Korean monarchs

Gyeongju – Bulguksa
   I just gathered all tables and links and put them nicely in one place, and after that – saved it as a pdf file. I added also credits at the end of the file, and want to state that this one is only for scholar purposes. There are people who like historical drama and checking up the names all the time on the net may be tiring, so I thought one file would be useful.
I left only some hyperlinks, so in any case anyone may easily find more info on a certain historical figure.

Here comes the file:
List of Monarchs of Korea

And full credits:
Page name: List of monarchs of Korea
Author: New World Encyclopedia contributors
Publisher: New World Encyclopedia
Date of last revision: 29 August 2008 14:35 UTC
Date retrieved: 20 February 2011 19:15 UTC
Permanent URL: http://www.newworldencyclopedia.org/entry/List_of_monarchs_of_Korea?oldid=794780
<!–[if !mso]> st1\:*{behavior:url(#ieooui) } <![endif]–>
Page Version ID: 794780

About ethlenn

Just usual suspect
This entry was posted in Korea, korean, korean history. Bookmark the permalink.

2 Responses to Korean monarchs

  1. peggybrad says:

    Interesting indeed. More names than I had ever heard about. One Queen?? It came to mind that when in the early days the states were north into Manchuria, they would have been speaking a different language ?? When did the Korean language take over and was it fter the southern states came into being.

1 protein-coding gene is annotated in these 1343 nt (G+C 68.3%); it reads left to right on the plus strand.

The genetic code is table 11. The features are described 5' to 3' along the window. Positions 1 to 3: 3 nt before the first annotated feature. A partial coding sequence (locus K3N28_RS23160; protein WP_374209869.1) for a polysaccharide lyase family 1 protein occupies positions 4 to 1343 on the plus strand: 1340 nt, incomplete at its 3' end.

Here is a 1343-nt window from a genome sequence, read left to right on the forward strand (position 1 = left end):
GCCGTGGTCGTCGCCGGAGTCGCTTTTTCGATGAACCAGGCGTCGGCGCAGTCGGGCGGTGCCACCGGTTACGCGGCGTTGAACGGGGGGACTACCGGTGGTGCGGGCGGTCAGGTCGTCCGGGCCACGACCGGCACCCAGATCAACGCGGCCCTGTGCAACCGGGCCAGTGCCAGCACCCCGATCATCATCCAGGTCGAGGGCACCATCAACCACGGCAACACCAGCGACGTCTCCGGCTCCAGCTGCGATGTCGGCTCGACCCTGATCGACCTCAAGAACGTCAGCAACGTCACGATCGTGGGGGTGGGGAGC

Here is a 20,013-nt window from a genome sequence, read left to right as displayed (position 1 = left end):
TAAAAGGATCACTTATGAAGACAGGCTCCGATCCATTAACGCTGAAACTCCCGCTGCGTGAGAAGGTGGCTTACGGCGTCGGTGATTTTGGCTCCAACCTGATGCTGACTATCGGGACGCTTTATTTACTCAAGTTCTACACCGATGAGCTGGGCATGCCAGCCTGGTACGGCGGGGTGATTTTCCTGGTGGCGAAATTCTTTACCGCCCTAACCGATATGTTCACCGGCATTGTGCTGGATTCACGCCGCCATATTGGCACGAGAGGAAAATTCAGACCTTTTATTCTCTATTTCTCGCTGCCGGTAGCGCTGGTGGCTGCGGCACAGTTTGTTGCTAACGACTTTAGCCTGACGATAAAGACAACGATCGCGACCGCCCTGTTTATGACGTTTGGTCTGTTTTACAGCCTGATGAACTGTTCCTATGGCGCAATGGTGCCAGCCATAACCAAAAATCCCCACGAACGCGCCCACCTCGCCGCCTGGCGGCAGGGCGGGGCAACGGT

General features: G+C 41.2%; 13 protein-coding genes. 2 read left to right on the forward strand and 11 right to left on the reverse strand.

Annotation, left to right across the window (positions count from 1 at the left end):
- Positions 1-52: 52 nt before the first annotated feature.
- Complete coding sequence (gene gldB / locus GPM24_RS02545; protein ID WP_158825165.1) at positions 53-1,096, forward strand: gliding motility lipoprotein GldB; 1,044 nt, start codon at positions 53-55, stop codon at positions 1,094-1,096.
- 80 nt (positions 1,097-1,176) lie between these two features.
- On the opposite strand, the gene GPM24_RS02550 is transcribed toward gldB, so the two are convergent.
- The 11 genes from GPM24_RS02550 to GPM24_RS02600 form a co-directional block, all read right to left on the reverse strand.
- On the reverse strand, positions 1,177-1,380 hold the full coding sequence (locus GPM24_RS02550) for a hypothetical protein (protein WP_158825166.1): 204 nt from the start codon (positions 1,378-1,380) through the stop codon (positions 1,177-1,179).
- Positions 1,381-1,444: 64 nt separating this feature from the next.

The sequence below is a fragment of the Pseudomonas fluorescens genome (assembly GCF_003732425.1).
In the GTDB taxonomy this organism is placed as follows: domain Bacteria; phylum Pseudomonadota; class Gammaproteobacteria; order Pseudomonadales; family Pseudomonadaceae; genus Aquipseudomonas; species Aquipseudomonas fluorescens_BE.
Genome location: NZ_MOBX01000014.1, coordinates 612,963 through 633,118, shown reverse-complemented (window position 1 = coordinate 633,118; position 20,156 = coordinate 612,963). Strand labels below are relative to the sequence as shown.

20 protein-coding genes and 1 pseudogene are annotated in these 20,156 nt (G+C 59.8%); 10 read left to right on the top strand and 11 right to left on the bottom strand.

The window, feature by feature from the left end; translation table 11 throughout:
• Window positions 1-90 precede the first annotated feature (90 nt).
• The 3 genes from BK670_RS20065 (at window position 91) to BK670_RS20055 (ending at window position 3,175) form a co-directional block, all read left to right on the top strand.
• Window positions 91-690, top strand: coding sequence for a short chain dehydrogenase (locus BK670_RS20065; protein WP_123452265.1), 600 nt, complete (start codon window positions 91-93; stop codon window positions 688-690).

So we shouldn't think of Jumong anymore as the son of Dae Mosul. Great grandson. These drama writers must play around with history to their hearts content as long as they get the characters they like in one place…
    Thanks Ethlenn

  2. Ethlenn says:

    It was rather one proto-Korean then. Or archaic Korean. The name of my blog doesn't sound Korean but it is, it is very, very old Korean. After that, when Unified Silla ceased to exist and in Goryeo period – classical Korean.
    I will try to find some articles on this topic. I know I have somewhere one article about the typology of Korean and Japanese (after all, those two are the closest to one another) and will post it here for further reading.

    And as for Jumong – well, it's pre-historic times, and I think writers may play with whatever they want. It's like with the Arthurian legends. If something has no solid proof (like tomb, site, temple), it may be used and re-used in many different ways. It's all about the legends afterall.

Leave a Reply

Fill in your details below or click an icon to log in:

WordPress.com Logo

You are commenting using your WordPress.com account. Log Out /  Change )

Google photo

You are commenting using your Google account. Log Out /  Change )

Twitter picture

You are commenting using your Twitter account. Log Out /  Change )

Facebook photo

You are commenting using your Facebook account. Log Out /  Change )

Connecting to %s